Subsidiary Alliance System

Subsidiary Alliance System

GS Paper - 2

The "Subsidiary Alliance" was an agreement between the British East India Company and Indian princely states, granting the British paramountcy over these states.

This treaty played a pivotal role in the consolidation of the British Empire in India. The initial utilization of this system is credited to the French Governor-General Dupleix, while its further development and widespread application across Indian states occurred under the tenure of Lord Wellesley, who served as the Governor-General of India from 1798 to 1805.

Subsidiary Alliance - Ideation

  • After Mir Jafar's success in the 1757 Battle of Plassey, the British East India Company implemented the approach.
  • Robert Clive negotiated terms with Mir Jafar, later included in the 1765 Treaty of Allahabad post the 1764 Battle of Buxar.
  • Richard Wellesley, Clive's successor, initially pursued a non-interventionist strategy with Indian allies.
  • However, he later embraced and developed the subsidiary alliance doctrine.
  • In a February 1804 communication, Wellesley outlined the goals of this policy shift.
  • Lord Wellesley organized the subsidiary alliance in India, with the term coined by French Governor Dupleix.

Characteristics of the Subsidiary Alliance System

  • The ruler of an Allied Indian State needed approval for a permanent British force stationed within his territory, along with paying a subsidy for its maintenance in the subsidiary alliance plan.
  • To enter a Subsidiary Alliance, an Indian king had to disband his military forces and accept British forces in his region.
  • The State was obligated to cover the expenses of the British troops; failure to pay resulted in the loss of land to the British.
  • In return, the British pledged to defend the Indian state from foreign attacks or internal uprisings.
  • Allegedly, the British committed not to interfere in the internal affairs of the Indian state, although this promise was often unfulfilled.
  • Forming alliances with any other foreign country was prohibited for the Indian state.
  • The state couldn't employ foreign nationals without Company consultation; existing foreign hires had to be terminated upon alliance signing to limit French influence.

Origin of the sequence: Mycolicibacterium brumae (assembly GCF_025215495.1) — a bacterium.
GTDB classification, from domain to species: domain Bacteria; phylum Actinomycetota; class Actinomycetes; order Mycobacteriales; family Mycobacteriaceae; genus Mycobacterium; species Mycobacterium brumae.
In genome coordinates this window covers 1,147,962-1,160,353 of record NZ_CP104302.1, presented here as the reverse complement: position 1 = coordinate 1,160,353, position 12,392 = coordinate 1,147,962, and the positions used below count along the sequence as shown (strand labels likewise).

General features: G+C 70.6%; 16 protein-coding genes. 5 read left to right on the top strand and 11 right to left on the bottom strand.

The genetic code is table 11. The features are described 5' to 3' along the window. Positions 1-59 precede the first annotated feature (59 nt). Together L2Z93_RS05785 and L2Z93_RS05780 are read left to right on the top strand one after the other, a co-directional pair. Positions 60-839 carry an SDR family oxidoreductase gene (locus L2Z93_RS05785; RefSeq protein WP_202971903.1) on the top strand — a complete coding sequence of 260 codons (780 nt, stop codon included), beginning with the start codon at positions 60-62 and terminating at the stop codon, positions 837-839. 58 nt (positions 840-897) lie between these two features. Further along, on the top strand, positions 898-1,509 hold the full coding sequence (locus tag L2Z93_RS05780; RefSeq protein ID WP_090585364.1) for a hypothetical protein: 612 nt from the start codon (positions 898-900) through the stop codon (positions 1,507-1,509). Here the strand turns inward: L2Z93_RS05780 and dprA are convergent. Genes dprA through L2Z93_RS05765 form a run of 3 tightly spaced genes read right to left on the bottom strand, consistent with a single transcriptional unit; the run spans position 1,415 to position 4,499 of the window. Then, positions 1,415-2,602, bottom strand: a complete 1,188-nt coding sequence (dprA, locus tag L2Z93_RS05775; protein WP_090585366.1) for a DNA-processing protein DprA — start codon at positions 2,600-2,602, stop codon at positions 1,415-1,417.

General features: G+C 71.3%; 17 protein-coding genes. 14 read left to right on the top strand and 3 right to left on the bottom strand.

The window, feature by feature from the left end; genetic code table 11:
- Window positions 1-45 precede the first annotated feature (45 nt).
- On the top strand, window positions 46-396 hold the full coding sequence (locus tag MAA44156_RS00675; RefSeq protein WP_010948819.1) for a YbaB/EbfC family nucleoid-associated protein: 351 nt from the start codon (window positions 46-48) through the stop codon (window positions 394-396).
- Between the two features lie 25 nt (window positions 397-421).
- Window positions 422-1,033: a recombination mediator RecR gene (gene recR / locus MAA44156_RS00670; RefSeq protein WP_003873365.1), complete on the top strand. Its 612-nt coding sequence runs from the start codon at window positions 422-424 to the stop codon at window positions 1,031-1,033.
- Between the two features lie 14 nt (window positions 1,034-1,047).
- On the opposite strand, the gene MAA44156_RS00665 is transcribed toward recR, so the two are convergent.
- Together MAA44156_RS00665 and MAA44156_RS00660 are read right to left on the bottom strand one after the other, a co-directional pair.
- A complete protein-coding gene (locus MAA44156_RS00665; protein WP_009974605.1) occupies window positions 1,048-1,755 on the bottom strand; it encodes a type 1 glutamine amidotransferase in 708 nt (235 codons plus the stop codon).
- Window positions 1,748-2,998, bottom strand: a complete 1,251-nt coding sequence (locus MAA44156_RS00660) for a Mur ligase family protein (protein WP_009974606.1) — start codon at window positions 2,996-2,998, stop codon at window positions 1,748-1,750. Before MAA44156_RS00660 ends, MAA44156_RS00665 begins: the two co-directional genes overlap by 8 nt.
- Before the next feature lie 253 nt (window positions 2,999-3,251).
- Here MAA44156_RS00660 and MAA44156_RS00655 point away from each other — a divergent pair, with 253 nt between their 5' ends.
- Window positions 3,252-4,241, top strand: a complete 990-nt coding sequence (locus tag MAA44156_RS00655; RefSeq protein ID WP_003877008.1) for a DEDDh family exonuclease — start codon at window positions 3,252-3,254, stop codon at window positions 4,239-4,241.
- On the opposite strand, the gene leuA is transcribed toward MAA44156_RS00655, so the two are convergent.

• Political ties within Indian states were prohibited without British sanction.
  • British Residents were to be accepted at the state's headquarters.
  • Consequently, Indian kings relinquished control over foreign affairs and the military, losing most autonomy and becoming a British 'protectorate.'

Different Phases of Subsidiary Alliances

  • Initial Phase: The English promised to supply a designated army to native rulers, receiving a fixed payment in return.
  • Intermediate Phase: Committing to a lasting military presence, the English agreed to assist their allies in exchange for an annual stipend.
  • Advanced Phase: The English committed to maintaining a fixed subsidiary force within the ally's borders, providing both assistance and an annual sum.
  • Final Stage (Under Lord Wellesley): The English, led by Lord Wellesley, introduced a policy where a permanent subsidiary force remained within the ally's territory, securing access rather than monetary payment.
  • Essentially, the Subsidiary Alliance policy resulted in a relinquishment of sovereignty, stripping the state of rights in self-defense, diplomatic engagements, hiring foreign experts, and addressing issues with neighboring states.

Consequences of the Subsidiary Alliance System

  • Nizam of Hyderabad (1798):
      • Severed Nizam's connections with the French in 1798
      • Prohibited Nizam from forging alliances with the Marathas without British approval.
      • Nizam of Hyderabad was the inaugural signatory of the Subsidiary Alliance.
  • Mysore (1799):
    • Became a subsidiary state following British success in the Fourth Anglo-Mysore War.
    • Transitioned to Company rule after aligning with the subsidiary system.
  • Nawab of Awadh:
    • Lord Clive initiated the subsidiary system in Oudh via the Treaty of Allahabad.
    • British commitment to protect Oudh from adversaries like the Marathas.